Making a Game: a Postmortem
Note: This post was originally featured on Excessive Furniture, a blog for my final project course at UCSD.
We did it!
It’s been an extremely long ten weeks. We all spent most of our time on this project (to the point where I personally didn’t go to any of my other classes’ lectures!), and even though we didn’t end up having to pull any all-nighters (save for Dexter, but those were totally of his own free will) we obviously put a lot of effort into things.
Now that everything has been finalized, let’s talk about the ten weeks in detail.
Q: What game did you seek out to make? What did you end up with?
At its core, we wanted to make a cooperative puzzle game. We’re all big puzzle game fans, and furthermore we’re all big game design nerds. A lot of the games that come out of CSE125 are competitive, usually in the arena shooter/brawler vein. While competitive shooters certainly do require game design (I’m not about to tell you that Quake isn’t a brilliantly designed game) there are a lot of givens and defaults just because of the genre.
A puzzle game however has almost no prior assumptions in terms of mechanics. Furthermore, a puzzle game is all about the puzzles, which require careful design even outside of the mechanics of the game. We knew a game like this would be difficult to make in the given timeframe, and that we’d probably end up spending a much greater portion of our time on design vs. implementation compared to the other groups. I definitely don’t regret that decision.
Unfortunately, time does catch up. A big part of our game (it’s about robots escaping from prison by the way) was supposed to be the competitive aspect. Not all of the robots were going to escape the prison ship, and we wanted puzzles that while forcing the players to cooperate would keep them on their toes, knowing that at any time any other player can just “accidentally” push the wrong button and open the trap door rather than the real one. Due to the time restraints of the class, we weren’t able to explore this idea, at least not the point that we would be satisfied by. We ended up dropping the entire competitive aspect around Week 8 and focused on making it a strictly-cooperative puzzle game.
The design goals we had during the competitive-phase of our game production kept on through the entire project though. Each puzzle was designed and sequenced in a specific way to force certain player interactions: the prison puzzle cannot be solved if any player doesn’t cooperate. The corridor puzzle teaches players that even if they can split up, they shouldn’t necessarily. The keycards teach the players that the puzzles are connected, even if the individual rooms are separate. When you have four players, you have four actors that you have to control simultaneously, and I feel we did a good job of it.
Q: What changed when it came to implementation expectations?
We actually implemented a lot of the crazy technical aspects we strove for. From SSAO in week three to octree-based collisions (we had ramps! Ask anyone who’s ever written a game, and they will tell you ramps are impossible), tech wasn’t often a problem for us. We even explored audio much more than I had ever expected. We did however struggle more with particle effects and animations than we expected, and ended up having to drop both.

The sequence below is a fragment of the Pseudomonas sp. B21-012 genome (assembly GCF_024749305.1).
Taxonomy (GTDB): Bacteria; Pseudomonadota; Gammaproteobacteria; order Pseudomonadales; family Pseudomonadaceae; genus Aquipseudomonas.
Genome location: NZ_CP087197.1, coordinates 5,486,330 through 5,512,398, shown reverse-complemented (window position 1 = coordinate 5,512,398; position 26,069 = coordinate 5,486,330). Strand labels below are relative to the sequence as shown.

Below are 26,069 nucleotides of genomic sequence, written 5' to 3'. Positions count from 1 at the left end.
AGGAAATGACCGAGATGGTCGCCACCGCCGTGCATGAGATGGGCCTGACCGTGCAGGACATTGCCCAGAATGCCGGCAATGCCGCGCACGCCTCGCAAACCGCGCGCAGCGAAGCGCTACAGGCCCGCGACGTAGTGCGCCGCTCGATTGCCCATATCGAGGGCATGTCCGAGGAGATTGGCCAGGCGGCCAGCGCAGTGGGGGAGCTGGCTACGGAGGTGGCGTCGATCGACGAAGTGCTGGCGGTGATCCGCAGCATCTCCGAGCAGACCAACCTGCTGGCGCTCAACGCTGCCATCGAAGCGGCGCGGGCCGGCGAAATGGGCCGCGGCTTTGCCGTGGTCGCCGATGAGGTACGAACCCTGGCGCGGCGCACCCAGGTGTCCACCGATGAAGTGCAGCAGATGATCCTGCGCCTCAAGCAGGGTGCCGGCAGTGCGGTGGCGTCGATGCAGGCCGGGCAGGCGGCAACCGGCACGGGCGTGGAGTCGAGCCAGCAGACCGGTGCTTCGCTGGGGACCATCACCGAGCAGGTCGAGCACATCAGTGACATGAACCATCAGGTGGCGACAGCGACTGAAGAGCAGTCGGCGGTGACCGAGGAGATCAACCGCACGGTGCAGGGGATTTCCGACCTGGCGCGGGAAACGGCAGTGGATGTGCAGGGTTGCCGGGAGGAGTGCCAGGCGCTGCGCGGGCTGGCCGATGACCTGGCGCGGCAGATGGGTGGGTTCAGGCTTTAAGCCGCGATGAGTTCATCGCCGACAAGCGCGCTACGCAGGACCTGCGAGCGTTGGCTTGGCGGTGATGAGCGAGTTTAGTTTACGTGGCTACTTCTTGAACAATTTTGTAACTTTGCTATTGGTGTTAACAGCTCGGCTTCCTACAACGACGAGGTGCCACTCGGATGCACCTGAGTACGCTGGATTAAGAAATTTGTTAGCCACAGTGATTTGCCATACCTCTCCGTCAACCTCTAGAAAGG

Q: Did things go to schedule?
We’ve joked a lot in the prior blog posts about how even though we kept feeling that we were falling behind, we would just check out schedule and find out that we were on track! We definitely underestimated ourselves in many regards when making the schedule.
The big block, one that you’d see coming if you read any of the prior posts, was collision detection. We strove from the beginning to do collision the “right” way, and that cost us dearly. Not only did implementing the octree system take much longer than we expected (we didn’t “stop” working on collision until week 8!!) but it cost us in other regards. Implementing and testing puzzles is surprisingly difficult when you can’t walk into things!
We might have underestimated ourselves, but we surely overestimated Blender. Blender is not a level editor, and even with our ActivatorRegistrator system, we ended up fighting Blender much more than we should have. There really wasn’t an alternative though—a puzzle game requires some sort of level editor, and making a level editor is essentially making a game in itself.
Q: What methodologies did you use? Which ones worked well?
We didn’t use any particular development methodologies when making the game, no Kanban boards or user experiences or anything like that.
When it came to development, we did stick to a Git Flow-esque workflow where we had
develop branches that housed most of the code, and had independent feature branches that would split off and merge back into
develop as required. We rarely ran into merge errors, due to use preferring a rebase-based workflow, causing us to deal with merge conflicts up front rather than pushing them nervously to the future.
We used Dropbox for asset management, which actually turned out to be much more of a hassle than we expected?? We routinely ran into syncing issues, and at some points Dropbox would serve certain team members us older versions of files that we had uploaded, while giving newer versions to others. Very strange stuff.
Q: What difficulties did you have in implementation? Did anything turn out easier than you expected?
We’ve gone to lengths explaining how difficult collision was for us. We strove to do it the “right” way, with an octree-based system that would separate our space into octants, allowing us to only consider collisions and raycasting in a local space, rather than across all colliders in our world (of which there were quite a few). It turned out absolutely fabulous though (ramps!!wow) so it’s not as if it wasn’t effort well-spent.